Boeing 737 Max cleared to fly passengers again after deadly crashes

Returning jet to service will prove massive operation, after two deadly crashes

Boeing 737 Max cleared to fly passengers again after deadly crashes
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The Boeing 737 Max has been cleared to fly passengers again in the US, after two crashes led to the deaths of nearly 350 people.  

On 29 October 2018, a single faulty sensor triggered an anti-stall system that caused Lion Air flight 610 to crash shortly after take off from Jakarta. All 189 passengers and crew died.

Less than six months later, Ethiopian Airlines flight 302 from Addis Ababa to Nairobi was lost, along with 157 lives, in similar circumstances.

In the immediate aftermath of the second fatal crash, the Federal Aviation Administration (FAA) continued to insist the jet was safe. But after every other major safety authority worldwide grounded the plane, the American regulator followed suit.

 After a rigorous redesign and certification, the Boeing 737 Max is likely to be flying passengers again in the US before the end of  2020.

The FAA administrator, Steve Dickson, rescinded the order that grounded the aircraft. Simultaneously the authority published an Airworthiness Directive specifying design changes that must be made before the aircraft returns to service. The FAA has also specified new pilot training requirements.

“These actions do not allow the Max to return immediately to the skies,” the authority’s statement read.

“The FAA must approve 737 Max pilot training programme revisions for each US airline operating the Max and will retain its authority to issue airworthiness certificates and export certificates of airworthiness for all new 737 Max aircraft manufactured since the FAA issued the grounding order.

“Furthermore, airlines that have parked their Max aircraft must take required maintenance steps to prepare them to fly again.

“Following the return to service, the FAA will continue to work closely with our foreign civil aviation partners to evaluate any potential additional enhancements for the aircraft.”

Boeing’s chief executive, David Calhoun, said: “We will never forget the lives lost in the two tragic accidents that led to the decision to suspend operations.

“These events and the lessons we have learned as a result have reshaped our company and further focused our attention on our core values of safety, quality and integrity.”

The manufacturer has been repeatedly criticised for failings and shortcuts during the design process of the Max. Boeing now says: “The company is identifying, diagnosing and resolving issues with a higher level of transparency and immediacy.”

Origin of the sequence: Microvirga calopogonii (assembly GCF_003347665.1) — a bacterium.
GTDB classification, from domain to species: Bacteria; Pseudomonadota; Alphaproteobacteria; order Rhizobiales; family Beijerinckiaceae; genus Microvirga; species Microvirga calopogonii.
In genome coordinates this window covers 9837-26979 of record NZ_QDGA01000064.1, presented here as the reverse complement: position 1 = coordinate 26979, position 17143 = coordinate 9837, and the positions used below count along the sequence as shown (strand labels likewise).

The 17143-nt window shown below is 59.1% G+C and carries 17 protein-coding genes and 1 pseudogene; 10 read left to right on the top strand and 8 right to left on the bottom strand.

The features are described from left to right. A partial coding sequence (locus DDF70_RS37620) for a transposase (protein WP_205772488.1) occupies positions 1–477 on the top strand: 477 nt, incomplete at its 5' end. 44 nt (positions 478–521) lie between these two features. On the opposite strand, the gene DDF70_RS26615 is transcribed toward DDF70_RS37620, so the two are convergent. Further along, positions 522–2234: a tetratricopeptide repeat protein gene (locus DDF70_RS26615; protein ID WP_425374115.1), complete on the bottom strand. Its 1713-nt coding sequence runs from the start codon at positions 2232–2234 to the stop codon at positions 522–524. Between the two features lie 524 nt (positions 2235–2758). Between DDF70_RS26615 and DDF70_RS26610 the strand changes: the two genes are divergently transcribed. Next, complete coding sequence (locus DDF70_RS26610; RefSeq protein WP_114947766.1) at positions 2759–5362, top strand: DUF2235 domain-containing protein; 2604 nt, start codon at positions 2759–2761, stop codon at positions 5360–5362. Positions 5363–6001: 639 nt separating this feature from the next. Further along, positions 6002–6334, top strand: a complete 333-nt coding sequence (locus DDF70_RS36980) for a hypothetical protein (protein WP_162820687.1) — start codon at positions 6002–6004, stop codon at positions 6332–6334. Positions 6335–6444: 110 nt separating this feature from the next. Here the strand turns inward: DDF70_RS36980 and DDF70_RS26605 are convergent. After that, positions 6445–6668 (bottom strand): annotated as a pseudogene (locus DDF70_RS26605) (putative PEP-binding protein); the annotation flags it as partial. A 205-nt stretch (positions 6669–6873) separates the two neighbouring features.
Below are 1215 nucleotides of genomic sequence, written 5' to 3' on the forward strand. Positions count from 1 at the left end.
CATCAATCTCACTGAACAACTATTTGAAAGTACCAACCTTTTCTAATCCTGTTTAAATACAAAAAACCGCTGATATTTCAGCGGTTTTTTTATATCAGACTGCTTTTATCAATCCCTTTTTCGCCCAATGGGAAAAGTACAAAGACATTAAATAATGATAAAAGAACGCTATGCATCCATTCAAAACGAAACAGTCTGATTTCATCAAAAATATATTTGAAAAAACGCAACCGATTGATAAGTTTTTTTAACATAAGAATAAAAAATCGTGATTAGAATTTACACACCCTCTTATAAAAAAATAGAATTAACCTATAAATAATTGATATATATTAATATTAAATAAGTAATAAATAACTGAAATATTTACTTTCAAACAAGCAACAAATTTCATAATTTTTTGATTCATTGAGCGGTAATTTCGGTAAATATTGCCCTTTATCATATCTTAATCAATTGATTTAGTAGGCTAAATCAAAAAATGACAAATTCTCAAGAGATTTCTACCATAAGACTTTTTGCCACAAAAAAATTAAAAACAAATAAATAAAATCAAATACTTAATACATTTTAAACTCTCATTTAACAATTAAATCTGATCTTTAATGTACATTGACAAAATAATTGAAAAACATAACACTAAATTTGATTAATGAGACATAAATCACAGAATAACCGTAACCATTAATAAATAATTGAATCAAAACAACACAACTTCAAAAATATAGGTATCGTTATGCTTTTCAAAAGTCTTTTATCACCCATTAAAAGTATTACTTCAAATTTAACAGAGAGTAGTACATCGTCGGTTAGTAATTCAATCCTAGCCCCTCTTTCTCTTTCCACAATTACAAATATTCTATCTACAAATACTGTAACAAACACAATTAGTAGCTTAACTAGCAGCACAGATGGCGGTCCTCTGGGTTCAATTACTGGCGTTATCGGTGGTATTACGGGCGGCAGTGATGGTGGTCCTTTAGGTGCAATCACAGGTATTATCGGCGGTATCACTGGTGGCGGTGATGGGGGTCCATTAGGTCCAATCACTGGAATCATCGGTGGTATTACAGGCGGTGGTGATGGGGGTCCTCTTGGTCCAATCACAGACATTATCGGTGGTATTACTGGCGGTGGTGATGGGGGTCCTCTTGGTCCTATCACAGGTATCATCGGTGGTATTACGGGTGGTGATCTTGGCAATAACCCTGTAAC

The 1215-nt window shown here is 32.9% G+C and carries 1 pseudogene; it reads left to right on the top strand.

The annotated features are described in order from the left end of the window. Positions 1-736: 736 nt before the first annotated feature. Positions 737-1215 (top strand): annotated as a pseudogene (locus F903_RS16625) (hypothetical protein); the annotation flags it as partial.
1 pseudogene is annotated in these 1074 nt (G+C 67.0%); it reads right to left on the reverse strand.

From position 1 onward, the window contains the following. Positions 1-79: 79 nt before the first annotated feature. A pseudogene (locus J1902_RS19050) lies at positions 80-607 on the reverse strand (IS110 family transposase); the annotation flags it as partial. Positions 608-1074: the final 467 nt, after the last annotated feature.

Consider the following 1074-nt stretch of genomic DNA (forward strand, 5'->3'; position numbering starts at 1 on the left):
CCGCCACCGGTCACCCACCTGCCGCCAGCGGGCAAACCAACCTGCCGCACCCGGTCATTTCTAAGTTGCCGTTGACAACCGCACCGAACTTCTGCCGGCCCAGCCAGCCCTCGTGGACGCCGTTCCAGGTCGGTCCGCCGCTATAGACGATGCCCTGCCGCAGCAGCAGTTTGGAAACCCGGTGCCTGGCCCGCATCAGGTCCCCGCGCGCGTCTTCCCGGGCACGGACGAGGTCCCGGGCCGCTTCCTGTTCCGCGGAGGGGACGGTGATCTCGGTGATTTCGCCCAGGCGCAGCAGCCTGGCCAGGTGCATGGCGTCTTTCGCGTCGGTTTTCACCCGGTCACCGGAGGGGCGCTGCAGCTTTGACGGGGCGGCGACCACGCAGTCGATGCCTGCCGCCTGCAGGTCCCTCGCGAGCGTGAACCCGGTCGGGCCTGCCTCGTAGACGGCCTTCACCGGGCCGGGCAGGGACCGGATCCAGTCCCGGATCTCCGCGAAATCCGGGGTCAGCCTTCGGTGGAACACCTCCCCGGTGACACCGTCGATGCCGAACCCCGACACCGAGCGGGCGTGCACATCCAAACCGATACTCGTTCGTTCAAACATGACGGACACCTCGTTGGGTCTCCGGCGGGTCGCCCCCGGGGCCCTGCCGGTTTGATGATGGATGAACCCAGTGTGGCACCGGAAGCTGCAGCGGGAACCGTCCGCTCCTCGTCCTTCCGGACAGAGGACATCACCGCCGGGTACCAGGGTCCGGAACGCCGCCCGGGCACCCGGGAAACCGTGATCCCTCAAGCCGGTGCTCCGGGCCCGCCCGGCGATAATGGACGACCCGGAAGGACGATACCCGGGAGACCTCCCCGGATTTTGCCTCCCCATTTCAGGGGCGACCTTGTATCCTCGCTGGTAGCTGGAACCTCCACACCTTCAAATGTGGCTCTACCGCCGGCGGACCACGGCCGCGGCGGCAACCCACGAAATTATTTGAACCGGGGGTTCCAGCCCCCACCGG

The FAA announcement applies only to US airlines.

The UK Civil Aviation Authority (CAA) and European Union Air Safety Agency (EASA) are unlikely to clear the plane for passenger service until the start 2021. Other countries are also being cautious.

Marc Garneau, the Canadian transport minister, said: “There will be differences between what the FAA has approved today, and what Canada will require for its operators.

“These differences will include additional procedures on the flight deck and pre-flight, as well as differences in training.

“The commercial flight restrictions for the operation of the Boeing 737 Max aircraft in Canadian airspace remain in effect and will not be lifted until the department is fully satisfied that all its safety concerns have been addressed, and that enhanced flight crew procedures and training are in place in Canada.”

American Airlines is already selling flights on the Boeing 737 Max, departing from New York’s La Guardia airport to Miami on 29 December.

Starting date: American Airlines will fly the Max from 29 December

But the families of some of the victims remain concerned that the data supporting the assertion that the Max 8 is now safe to fly has not been released, leaving “unanswered questions”.

Clive Garner, one of the aviation law specialists at Irwin Mitchell representing the families involved, said: “The root of the problem is that the Boeing 737 Max aircraft will remain aerodynamically unstable. It will still have a tendency for the nose to pitch during certain manoeuvres and in turn this could still lead to an increased risk of its engines stalling.

“It is deeply disappointing that the carefully considered and wholly reasonable requests of our clients have not been acted upon by the US authorities. We hope that EASA will take a different and more considered approach when they finally decide about whether the aircraft is safe to return to service in Europe.”

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